Celena Mondie-Milner will be the next director of New Students Services, the Office of Student Affairs announced Tuesday. 

As director, Mondie-Milner will oversee UT orientation and such programs as Longhorn Welcome and the Start Fresh Organization Fair. Mondie-Milner said she hopes to enhance the overall student experience and increase graduation rates. 

“Students come to college with apprehension, excitement and expectations,” Mondie-Milner said. “We need to create a welcoming environment where students and families can gain helpful resources, information and support in order to start working quickly for success.”

New Student Services serves roughly 10,000 freshmen and transfer students each year, according to Joshua Cook, assistant director of the Office of the Vice President for Student Affairs.

“We guarantee [new students] have everything they need to successfully transition to campus life,” Cook said.

A committee composed of faculty, staff, undergraduate students and transfer students conducted a national search before selecting Mondie-Milner. 

Soncia Reagins-Lilly, senior associate vice president for student affairs and dean of students, said the committee sought someone who understood college transitions, the first-year experience and how to make the large university feel comfortable.

“Milner’s energy, enthusiasm and intelligence was very inspiring to those that interviewed her,” Reagins-Lilly said. “She is innovative and creative. Change is imminent based on her vision and partnership with various offices.” 

Mondie-Milner was the director of orientation and new student programs at Clayton State Universtiy in Georgia for eight years. Mondie-Milner said her experience at that school taught her to encourage feedback in order to understand student development and create new initiatives. 

“We are going to look at what is happening in 21st-century higher education, take a look at what’s been done, and then find a balance of bridging what currently exists with new initiatives and ideas,” Mondie-Milner said. 

A former track and field athlete, Mondie-Milner trained in Austin for the 1996 U.S. Olympic trials. While living in Austin, Mondie-Milner served as a tutor and mentor to Texas football players.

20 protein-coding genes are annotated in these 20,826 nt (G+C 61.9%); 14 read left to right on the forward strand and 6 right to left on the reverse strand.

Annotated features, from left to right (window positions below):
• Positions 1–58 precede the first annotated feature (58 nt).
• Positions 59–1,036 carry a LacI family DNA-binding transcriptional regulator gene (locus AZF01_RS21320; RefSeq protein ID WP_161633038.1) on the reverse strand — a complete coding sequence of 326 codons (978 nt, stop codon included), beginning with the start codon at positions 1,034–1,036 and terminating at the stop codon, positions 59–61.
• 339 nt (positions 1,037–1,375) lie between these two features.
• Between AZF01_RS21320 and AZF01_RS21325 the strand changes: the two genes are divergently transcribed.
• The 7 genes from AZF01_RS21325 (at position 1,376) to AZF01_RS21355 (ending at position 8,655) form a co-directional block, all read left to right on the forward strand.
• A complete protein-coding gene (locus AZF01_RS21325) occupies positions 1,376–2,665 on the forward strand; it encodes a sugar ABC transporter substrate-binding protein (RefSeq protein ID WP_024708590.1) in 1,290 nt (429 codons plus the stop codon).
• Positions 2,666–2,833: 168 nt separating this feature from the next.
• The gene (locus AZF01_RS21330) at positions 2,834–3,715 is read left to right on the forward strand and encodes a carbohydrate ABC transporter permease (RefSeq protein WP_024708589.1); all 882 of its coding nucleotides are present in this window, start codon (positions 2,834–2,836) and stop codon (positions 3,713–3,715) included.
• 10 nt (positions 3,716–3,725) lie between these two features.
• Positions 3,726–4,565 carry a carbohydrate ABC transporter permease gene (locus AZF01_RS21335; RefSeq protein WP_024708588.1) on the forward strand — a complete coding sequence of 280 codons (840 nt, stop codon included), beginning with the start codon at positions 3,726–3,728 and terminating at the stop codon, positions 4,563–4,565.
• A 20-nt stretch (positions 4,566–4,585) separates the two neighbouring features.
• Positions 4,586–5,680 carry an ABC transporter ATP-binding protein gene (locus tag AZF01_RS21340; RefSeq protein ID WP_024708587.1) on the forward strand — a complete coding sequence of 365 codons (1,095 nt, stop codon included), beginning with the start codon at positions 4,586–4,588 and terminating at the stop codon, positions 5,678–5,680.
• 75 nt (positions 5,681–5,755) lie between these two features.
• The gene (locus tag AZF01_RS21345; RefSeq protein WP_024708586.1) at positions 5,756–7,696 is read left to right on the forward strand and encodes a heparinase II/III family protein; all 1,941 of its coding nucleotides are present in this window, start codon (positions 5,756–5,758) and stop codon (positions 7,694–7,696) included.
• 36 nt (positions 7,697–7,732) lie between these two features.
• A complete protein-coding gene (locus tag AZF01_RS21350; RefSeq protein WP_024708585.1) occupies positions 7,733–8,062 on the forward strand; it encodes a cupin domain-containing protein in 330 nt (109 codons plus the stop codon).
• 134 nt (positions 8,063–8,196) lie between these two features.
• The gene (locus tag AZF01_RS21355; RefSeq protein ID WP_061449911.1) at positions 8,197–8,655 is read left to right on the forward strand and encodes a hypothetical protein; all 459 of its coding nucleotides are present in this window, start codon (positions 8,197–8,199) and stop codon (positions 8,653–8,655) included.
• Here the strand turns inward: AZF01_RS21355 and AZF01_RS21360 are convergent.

“[Her] biggest challenge will also be her biggest opportunity — reuniting with the Longhorn family and identifying all the ways to build on the success that has occurred since she was last on campus,” Reagins-Lilly said. 

Mondie-Milner will take up her post June 1.

According to the Dean of Students office, Texas Fiji’s “border patrol” theme party held on Feb. 7 did not violate any University rules. Fiji will not be penalized primarily because the party was held off campus, but the Dean of Students office will work with the fraternity to increase Fiji's cultural sensitivity.
Photo Credit: Carlo Nasisse | Daily Texan Staff

Texas Fiji’s “border patrol” theme party held on Feb. 7 did not violate any University rules and will not result in any penalty for the fraternity, according to Soncia Reagins-Lilly, senior associate vice president for Student Affairs and Dean of Students.

Though the party was intended to have a “Western” theme, according to Fiji President Andrew Campbell, several party attendees said the party theme was communicated as “border patrol.” Many attendees wore sombreros, ponchos and construction hats with names such as “Jefe” and “Pablo Sanchez” written on them. 

Reagins-Lilly said the fraternity did not violate any rules, primarily because the party was held off campus, but she said the Dean of Students office is working with the fraternity to increase its cultural sensitivity. 

“Civility, diversity and citizenship are integrated into the fabric of the University of Texas at Austin,” Reagins-Lilly said. “‘There is ongoing work integrated in everything we do.”

Over 20 complaints were sent to the Campus Climate Response Team following the party, and a report released to the Associated Press found that the Team received one complaint about a similar party Fiji hosted in January 2014.

“While the behavior doesn’t mirror UT core values, it’s within students’ right to freedom of speech at private off campus event,” the University tweeted from the official UT-Austin Twitter account.

Reagins-Lilly said February’s party is just one example of cultural insensitivity on and around campus, and she said the Office of the Dean of Students is using the event to promote better cultural practices at UT.